WHAT TYPE OF PLUGS DO EV's USE?
Type 1 plug
The type 1 plug is a single-phase plug which allows for charging power levels of up to 7.4 kW (220/240 V, 32 A). The standard is mainly used in car models from Asian and is rare in Europe, which is why there are very few public type 1 charging stations.
Type 2 plug
The triple-phase plug’s main area of distribution is Europe, and is considered to be the standard model. In private homes, charging power levels of up to 7.4kW are common (1Phase electric connections), while charging power levels of up to 22 kW (400 V, 63 A, AC 3 Phase electric connections) can be used at public charging stations. Most public charging stations are equipped with a type 2 socket. All mode 3 charging cables can be used with this, and electric cars can be charged with both type 1 and type 2 plugs. All mode 3 cables on the sides of charging stations have so-called Mennekes plugs (type 2).
Combination Plugs (Combined Charging System, or CCS)
The CCS plug is an enhanced version of the type 2 plug, with two additional power contacts for the purposes of quick charging, and supports AC and DC charging power levels (alternating and direct current charging power levels) of up to 170 kW. In practice, the value is usually around 50 kW.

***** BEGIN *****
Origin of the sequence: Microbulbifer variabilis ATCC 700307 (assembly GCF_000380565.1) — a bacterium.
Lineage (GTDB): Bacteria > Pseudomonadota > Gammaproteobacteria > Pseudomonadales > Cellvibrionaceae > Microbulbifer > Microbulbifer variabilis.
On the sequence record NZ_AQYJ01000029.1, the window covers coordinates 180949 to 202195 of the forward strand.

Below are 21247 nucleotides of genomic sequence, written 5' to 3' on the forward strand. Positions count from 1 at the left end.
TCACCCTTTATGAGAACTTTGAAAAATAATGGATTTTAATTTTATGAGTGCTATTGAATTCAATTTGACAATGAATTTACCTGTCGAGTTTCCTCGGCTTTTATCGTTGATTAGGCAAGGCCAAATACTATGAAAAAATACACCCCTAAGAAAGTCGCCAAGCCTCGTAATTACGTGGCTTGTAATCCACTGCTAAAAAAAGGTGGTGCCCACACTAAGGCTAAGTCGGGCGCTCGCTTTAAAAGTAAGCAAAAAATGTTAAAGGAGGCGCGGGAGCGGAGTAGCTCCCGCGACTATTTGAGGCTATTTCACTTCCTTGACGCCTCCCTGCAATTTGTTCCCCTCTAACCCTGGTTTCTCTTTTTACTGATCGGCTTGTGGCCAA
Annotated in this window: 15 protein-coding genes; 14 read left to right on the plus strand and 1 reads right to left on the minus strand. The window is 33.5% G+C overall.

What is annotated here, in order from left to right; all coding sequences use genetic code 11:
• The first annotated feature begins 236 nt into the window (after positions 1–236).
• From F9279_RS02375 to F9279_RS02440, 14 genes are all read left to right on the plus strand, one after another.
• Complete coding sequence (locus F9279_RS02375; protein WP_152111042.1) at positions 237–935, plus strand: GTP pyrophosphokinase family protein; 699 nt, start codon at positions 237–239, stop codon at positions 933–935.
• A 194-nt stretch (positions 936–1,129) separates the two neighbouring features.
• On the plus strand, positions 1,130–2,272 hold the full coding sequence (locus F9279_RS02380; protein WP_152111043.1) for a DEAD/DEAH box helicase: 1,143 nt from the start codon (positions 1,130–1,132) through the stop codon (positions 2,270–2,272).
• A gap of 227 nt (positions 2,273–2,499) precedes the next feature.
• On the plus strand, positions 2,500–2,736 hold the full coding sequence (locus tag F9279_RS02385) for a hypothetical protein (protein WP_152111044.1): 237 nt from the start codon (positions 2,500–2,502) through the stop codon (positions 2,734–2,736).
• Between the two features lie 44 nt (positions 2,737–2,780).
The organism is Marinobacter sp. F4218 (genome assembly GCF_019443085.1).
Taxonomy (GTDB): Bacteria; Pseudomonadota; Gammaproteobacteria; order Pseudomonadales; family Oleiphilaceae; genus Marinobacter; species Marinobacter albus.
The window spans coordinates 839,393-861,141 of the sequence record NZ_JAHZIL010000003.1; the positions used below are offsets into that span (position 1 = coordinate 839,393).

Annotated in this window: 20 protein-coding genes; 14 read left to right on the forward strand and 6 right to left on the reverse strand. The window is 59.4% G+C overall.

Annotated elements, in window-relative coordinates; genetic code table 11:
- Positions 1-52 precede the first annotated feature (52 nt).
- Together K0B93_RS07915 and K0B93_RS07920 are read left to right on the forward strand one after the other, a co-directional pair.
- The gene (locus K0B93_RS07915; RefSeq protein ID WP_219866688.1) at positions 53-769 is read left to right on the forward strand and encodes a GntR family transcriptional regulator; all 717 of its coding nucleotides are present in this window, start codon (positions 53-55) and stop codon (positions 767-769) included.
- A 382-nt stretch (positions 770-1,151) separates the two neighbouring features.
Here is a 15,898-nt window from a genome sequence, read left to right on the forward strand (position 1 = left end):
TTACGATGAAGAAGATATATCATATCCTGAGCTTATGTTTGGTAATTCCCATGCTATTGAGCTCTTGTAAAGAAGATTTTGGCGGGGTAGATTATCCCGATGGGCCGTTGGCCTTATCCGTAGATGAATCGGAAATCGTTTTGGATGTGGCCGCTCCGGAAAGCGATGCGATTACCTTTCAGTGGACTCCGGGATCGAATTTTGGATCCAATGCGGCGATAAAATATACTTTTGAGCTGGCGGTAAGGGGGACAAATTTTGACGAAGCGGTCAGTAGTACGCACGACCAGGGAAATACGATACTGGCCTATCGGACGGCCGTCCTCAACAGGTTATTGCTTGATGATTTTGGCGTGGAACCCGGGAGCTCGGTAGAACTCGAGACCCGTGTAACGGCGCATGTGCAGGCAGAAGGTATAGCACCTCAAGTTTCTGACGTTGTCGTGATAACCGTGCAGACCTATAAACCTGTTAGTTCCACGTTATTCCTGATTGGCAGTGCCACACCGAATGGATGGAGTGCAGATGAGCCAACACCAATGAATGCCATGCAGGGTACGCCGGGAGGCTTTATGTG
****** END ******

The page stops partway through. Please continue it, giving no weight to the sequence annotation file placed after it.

This quick charging system was developed in Japan, and allows for charging capacities up to 50 kW at the appropriate public charging stations. The following manufacturers offer electric cars which are compatible with the CHAdeMO plug: Citroën, Honda, Kia, Mazda, Mitsubishi, Nissan, Peugeot, Subaru, Tesla (with adaptor) and Toyota.
For its supercharger, Tesla uses a modified version of the type 2 Mennekes plug. This allows for the Model S to recharge to 80% within 30 minutes. Tesla offers charging to its customers for free. To date it has not been possible for other makes of car to be charged with Tesla superchargers.